But the real kicker is when the narrator "attacks" Babinec for wanting "to cut taxes too much." No competent Democrat in a competitive race would ever actually hit their opponent for wanting too many tax breaks. Sure, Democrats will argue that Republicans want to slash taxes for the wealthy and for corporations, or say that Republicans are making devastating budget cuts, but they'd never actually use a line like this as a real attack. The spot is trying to appeal to conservative voters by framing the race as a choice between Tenney, who doesn't do her job and favors the dreaded New York City, and Babinec, a Trump supporter who wants to repeal Obamacare and loves those juicy tax cuts.
The GOP ads haven't tried anything like this. Team Red has consistently attacked Myers and Babinec for the exact same offense, or framed them both as utterly wrong for upstate New York. For instance, a recent NRCC ad framed them both as millionaires whose businesses hurt American jobs: There was nothing in that ad that would persuade Myers voters to flock to Babinec instead. HMP's tactics may or may not work in this race, but it's clear that while Republicans see Babinec's presence as a threat, Democrats see him as an opportunity.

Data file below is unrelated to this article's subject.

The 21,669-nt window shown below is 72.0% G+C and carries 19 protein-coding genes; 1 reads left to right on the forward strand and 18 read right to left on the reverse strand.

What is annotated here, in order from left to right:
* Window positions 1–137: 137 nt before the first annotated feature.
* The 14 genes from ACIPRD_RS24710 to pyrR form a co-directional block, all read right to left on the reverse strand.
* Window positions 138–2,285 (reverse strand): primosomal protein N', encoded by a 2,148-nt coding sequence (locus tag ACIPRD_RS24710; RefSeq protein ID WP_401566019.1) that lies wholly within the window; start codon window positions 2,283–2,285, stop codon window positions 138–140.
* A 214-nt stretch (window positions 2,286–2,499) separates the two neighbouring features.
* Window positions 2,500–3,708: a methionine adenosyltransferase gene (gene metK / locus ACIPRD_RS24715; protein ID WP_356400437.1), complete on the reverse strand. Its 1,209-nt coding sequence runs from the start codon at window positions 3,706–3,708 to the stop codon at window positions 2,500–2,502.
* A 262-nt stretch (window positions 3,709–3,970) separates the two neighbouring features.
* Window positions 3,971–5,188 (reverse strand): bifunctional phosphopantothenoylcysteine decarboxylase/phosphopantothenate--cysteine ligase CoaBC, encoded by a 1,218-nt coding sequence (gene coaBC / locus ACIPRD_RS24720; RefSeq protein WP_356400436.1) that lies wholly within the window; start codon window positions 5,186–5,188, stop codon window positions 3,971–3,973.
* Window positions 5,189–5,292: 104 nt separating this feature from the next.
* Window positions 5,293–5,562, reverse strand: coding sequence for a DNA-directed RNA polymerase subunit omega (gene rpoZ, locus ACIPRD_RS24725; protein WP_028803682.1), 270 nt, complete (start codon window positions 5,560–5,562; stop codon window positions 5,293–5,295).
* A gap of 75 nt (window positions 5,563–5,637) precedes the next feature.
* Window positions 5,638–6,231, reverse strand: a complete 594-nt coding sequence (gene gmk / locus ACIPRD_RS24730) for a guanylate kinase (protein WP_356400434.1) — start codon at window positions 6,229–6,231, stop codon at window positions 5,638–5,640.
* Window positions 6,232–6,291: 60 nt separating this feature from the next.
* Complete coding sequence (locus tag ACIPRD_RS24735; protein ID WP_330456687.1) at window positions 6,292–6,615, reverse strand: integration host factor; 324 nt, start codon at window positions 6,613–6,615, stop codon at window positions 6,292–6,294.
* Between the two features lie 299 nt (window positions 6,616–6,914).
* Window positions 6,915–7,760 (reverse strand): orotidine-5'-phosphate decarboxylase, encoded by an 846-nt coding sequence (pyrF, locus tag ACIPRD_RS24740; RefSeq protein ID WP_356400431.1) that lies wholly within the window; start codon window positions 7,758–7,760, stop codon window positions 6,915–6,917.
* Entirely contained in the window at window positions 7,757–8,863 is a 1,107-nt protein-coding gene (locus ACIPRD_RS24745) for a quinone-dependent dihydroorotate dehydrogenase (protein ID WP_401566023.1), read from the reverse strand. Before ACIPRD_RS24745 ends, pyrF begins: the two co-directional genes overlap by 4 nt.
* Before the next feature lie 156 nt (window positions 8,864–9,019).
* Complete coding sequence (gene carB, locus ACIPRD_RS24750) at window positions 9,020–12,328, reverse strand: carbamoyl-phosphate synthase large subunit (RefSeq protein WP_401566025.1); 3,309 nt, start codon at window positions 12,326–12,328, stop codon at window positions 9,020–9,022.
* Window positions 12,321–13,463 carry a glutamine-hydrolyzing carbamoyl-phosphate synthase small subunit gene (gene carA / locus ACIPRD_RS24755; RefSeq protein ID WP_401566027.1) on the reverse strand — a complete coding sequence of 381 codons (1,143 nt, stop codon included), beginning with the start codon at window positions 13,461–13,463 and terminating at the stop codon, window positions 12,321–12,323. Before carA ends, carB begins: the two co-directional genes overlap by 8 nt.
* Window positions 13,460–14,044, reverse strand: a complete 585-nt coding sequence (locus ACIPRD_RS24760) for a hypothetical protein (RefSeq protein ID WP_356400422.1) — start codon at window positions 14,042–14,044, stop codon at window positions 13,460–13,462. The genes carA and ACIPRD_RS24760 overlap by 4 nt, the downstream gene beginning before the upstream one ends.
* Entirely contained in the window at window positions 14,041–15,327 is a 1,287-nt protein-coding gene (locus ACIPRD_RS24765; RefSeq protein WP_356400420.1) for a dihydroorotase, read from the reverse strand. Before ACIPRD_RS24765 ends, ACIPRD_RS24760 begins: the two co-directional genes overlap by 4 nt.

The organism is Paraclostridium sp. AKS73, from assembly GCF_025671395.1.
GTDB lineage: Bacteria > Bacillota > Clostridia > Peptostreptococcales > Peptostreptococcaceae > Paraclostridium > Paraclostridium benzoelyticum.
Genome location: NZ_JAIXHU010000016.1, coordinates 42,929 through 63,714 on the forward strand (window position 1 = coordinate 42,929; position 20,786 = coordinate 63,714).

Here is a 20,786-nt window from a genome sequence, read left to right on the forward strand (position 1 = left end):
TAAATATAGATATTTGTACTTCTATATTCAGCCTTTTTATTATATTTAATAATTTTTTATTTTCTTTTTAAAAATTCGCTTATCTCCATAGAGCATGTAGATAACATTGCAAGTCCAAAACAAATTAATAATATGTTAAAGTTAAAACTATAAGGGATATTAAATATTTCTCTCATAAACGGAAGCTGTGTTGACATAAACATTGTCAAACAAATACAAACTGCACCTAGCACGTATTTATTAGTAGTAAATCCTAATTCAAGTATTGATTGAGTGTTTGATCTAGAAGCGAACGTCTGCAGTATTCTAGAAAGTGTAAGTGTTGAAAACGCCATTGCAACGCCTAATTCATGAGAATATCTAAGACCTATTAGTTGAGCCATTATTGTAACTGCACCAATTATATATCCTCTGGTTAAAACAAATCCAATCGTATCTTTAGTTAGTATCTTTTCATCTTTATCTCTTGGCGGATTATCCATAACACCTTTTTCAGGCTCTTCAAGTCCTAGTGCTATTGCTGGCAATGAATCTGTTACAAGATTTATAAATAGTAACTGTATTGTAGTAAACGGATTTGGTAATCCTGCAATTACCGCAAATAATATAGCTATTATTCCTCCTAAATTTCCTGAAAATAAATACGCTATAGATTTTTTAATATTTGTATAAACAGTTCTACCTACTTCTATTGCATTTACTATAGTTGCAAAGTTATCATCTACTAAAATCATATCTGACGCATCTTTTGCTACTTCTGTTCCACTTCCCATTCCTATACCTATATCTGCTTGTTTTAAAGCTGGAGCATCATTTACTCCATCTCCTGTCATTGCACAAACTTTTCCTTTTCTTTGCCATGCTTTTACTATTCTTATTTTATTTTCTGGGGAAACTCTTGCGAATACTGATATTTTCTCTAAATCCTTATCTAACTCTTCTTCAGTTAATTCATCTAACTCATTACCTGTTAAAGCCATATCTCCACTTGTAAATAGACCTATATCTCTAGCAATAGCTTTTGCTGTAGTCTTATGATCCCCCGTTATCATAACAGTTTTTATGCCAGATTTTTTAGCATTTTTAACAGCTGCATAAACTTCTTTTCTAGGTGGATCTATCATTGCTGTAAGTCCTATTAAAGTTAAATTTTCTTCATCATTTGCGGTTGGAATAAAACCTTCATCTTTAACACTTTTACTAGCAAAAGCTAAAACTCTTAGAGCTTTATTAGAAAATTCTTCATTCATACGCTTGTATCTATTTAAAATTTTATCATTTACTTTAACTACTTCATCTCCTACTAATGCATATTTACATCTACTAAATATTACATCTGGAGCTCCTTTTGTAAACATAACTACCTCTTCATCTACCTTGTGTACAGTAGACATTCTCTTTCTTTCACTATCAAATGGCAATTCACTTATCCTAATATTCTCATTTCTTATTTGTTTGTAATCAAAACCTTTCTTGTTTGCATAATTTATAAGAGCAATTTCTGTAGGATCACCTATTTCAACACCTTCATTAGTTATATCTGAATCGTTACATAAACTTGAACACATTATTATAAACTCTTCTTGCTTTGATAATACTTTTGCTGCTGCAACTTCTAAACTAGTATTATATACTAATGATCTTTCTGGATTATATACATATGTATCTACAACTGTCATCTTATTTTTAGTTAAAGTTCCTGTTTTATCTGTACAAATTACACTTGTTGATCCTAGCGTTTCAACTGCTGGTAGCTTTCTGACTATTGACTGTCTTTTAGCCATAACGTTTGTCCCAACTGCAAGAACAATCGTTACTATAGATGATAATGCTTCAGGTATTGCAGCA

● WI-08: Democrat Tom Nelson is out with a commercial in Wisconsin's 8th District tying Republican Tom Gallagher to Donald Trump. The narrator quotes Gallagher saying that he backs Trump, before the commercial rolls some footage of the infamous 2005 Trump tape. Viewers hear Trump proclaiming:
"I moved on her like a [expletive deleted]. I couldn't get there, and she was married. When you're a star, you can do anything. Grab them by the [expletive deleted]."
The narrator goes on to say Trump didn't pay income taxes for 18 years, before Trump is shown declaring, "That makes me smart." The spot shows Trump mocking a disabled reporter, before the narrator goes back to Gallagher and says he still insists we need to support Trump.